The Continental Hockey League (KHL) is faced with the threat of the departure of North American players. On September 28, the Ministries of Foreign Affairs of Canada and the United States recommended that their compatriots leave the territory of Russia and Belarus. We are talking primarily about those who have dual citizenship – according to diplomats, they are at risk of being drafted into the army as part of partial mobilization. Will foreign players listen to the recommendations of the governments of their countries and will the massive outflow of legionnaires repeat, as it happened in the spring of 2022, Izvestia figured out.
Call to leave
The Continental Hockey League clubs had cause for concern on September 28, when, almost simultaneously, US and Canadian diplomats recommended that their citizens leave Russia. The US Embassy was the first to make a statement. It concerned not so much athletes as all citizens of this country living and traveling in Russia. And above all those who have dual citizenship – they, according to diplomats, may fall under the ongoing partial mobilization.
“Russia may deny recognition of US citizenship to dual citizens, deny them access to US consular assistance, prevent them from leaving Russia, and conscript dual citizens into military service,” the statement said.
Dynamo Moscow striker Eric O’Dell
Photo: Izvestiya/Zurab Javakhadze
Representatives of the Ministry of Foreign Affairs of Canada addressed the athletes directlyperforming in our country.
“We Canadians cherish such values as freedom, democracy and the right of people to determine their future,” said Canadian Foreign Ministry spokesman Adrien Blanchard. — Athletes who decide to play in Russia and Belarus and associate with these countries must explain their decisions to the public. Our government has spoken very clearly. Canadians should avoid all travel to Russia and Belarus. If they are in Russia or Belarus, they must leave now. Our ability to provide consular services may become extremely limited.
HC Sibir player Trevor Murphy
Photo: Izvestiya/Zurab Javakhadze
The KHL now has 15 players from the United States and 48 from Canada. In the spring of 2022, immediately after the start of a special military operation in Ukraine, we already observed a mass departure of legionnaires. As a result, most of the players from Sweden, Finland, the Czech Republic, Latvia, playing in the KHL clubs, left without waiting for the end of the season. This created significant difficulties for their teams.
Canadians and Americans left the KHL in much smaller numbers then. Moreover, some of them returned to the country during the summer off-season. For example, the Canadian Dynamo Moscow striker Eric O’Dell, who still goes on the ice in the blue and white.
In the first day after the statements of the US and Canadian diplomats, there was no visible reaction from the North American players. At the same time, the KHL quickly responded to the situation and issued its statement.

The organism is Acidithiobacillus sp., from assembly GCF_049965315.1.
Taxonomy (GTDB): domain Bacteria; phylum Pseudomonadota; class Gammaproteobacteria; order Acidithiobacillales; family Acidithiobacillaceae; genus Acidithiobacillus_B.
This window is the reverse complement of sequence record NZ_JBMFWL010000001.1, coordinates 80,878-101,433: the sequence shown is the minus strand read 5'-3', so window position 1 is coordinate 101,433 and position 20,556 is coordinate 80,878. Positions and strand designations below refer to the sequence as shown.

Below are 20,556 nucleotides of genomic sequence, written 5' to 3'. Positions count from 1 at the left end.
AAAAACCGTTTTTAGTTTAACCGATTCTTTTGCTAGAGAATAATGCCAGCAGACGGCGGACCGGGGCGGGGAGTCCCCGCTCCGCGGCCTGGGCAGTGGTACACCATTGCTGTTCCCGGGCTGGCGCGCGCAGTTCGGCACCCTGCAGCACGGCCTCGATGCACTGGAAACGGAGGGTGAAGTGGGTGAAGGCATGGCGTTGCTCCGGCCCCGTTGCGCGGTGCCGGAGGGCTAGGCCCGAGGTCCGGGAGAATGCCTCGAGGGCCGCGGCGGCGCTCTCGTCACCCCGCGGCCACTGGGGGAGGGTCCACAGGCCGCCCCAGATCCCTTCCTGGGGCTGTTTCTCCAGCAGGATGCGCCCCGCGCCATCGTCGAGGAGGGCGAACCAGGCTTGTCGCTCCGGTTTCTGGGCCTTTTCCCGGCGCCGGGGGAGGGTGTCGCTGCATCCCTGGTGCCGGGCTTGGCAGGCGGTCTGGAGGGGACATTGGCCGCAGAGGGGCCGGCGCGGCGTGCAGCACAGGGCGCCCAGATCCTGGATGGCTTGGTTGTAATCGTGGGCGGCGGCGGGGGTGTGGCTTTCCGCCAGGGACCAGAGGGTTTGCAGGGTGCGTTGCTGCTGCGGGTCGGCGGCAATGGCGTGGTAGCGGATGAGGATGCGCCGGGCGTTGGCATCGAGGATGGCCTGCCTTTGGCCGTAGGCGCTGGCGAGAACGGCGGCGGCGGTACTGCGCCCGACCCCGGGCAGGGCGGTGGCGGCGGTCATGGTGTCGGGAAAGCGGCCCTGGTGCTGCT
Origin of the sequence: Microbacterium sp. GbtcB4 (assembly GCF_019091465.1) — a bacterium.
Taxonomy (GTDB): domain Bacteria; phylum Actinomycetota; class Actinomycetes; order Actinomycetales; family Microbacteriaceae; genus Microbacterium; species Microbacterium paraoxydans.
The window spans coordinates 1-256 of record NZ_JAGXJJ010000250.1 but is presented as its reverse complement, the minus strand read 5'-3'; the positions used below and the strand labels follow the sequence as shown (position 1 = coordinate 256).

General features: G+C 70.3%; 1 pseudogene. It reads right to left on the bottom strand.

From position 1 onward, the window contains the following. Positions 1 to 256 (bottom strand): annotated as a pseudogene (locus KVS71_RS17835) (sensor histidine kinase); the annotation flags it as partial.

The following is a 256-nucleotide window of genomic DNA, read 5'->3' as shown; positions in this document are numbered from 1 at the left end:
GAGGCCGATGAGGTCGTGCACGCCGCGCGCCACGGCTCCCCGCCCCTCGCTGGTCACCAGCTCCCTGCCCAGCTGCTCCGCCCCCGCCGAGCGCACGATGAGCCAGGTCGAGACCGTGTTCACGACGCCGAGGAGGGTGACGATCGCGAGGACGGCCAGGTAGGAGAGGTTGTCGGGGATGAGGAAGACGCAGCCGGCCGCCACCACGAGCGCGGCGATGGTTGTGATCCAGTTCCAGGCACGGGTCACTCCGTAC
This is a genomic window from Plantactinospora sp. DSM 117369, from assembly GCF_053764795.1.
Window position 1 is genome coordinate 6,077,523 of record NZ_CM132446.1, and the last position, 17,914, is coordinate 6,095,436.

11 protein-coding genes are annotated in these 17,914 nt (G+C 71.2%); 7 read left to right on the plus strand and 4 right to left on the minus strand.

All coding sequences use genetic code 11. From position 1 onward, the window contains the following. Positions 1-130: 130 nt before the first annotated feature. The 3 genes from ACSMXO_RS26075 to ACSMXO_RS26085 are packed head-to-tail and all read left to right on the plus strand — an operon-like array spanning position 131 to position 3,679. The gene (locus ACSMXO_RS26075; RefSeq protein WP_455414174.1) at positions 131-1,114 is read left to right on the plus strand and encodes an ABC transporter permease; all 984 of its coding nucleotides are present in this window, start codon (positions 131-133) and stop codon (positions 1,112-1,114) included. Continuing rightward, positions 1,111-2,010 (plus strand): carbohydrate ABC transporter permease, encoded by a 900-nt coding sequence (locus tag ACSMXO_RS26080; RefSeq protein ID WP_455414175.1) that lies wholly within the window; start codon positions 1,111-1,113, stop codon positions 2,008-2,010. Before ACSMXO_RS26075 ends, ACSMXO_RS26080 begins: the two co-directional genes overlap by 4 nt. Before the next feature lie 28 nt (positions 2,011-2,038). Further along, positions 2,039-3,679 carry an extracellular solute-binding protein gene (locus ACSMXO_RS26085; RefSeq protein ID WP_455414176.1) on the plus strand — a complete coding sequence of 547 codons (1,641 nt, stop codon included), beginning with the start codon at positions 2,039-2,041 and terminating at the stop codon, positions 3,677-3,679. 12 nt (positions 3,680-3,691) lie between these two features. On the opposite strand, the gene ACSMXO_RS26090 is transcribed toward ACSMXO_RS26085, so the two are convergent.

“The information released by the US Embassy concerns people who have citizenship of the Russian Federation,” the league said in a statement. – 14 hockey players playing in the KHL do not have such citizenship, another one – Shane Prince – has citizenship of the USA and Belarus. As for the departure of players abroad due to the risk of being mobilized, this is not a force majeure in labor relations. Accordingly, in such situations, the general rules of the regulation on compensation in connection with the termination of the contract will apply.
Thus, the KHL made it clear to all legionnaires that if they leave, they will not be able to count on any financial compensation. Everything seems to be moving towards the fact that if one of them leaves, it will be an overwhelming minority. Club leaders say that so far none of the North Americans have announced a desire to leave the location of the teams.
HC Metallurg goalkeeper Eddie Pasquale in a match with HC CSKA
Photo: TASS/Sergey Savostyanov
Kirill Fastovsky, the general director of the Novosibirsk Sibir, told Izvestia that two Canadian legionnaires of his team – Taylor Beck and Trevor Murphy – were not subjected to any pressure.
Everything is in order with other clubs that include Americans and Canadians. So, the situation was commented on by the first vice-president of Metallurg Magnitogorsk Sergey Laskov, who has five Canadians playing – goalkeeper Eddie Pasquale, defender Cody Curran, forwards Josh Curry, Philippe Maye, Brendan Leipsik.
“There was no reaction from them to letters from the United States and Canada,” Sergei Laskov told Izvestia. – The training process is going on as usual. Our Canadians, who played for Metallurg last season, already went through this nonsense. But no one left. Everyone needs to earn money, feed their families. Everything else is poetry.
Forward of HC “Metallurg” Josh Curry (left) during the match with HC CSKA
Photo: Izvestia / Dmitry Korotaev
According to the former head coach of the Russian national team Vladimir Krikunov, the KHL will not face a mass exodus of legionnaires. He recalled that in the spring, with much greater pressure from the public of Western countries on their compatriots, many legionnaires remained in the country and continued to fulfill their duties under existing contracts.
“Now is not the wave of criticism that was in the spring, when many went home, fearing obstruction from fellow countrymen when their relatives asked to return,” Krikunov told Izvestia. – As a result, few foreigners left, and in the summer some, like the same O’Dell, returned to the KHL. Therefore, if there is an outflow of legionnaires, then this will happen only in the most extreme case, if there is absolutely total pressure on the players from the officials of their countries.
The regular season of the KHL this season began on September 1 and will last until January 23, 2023.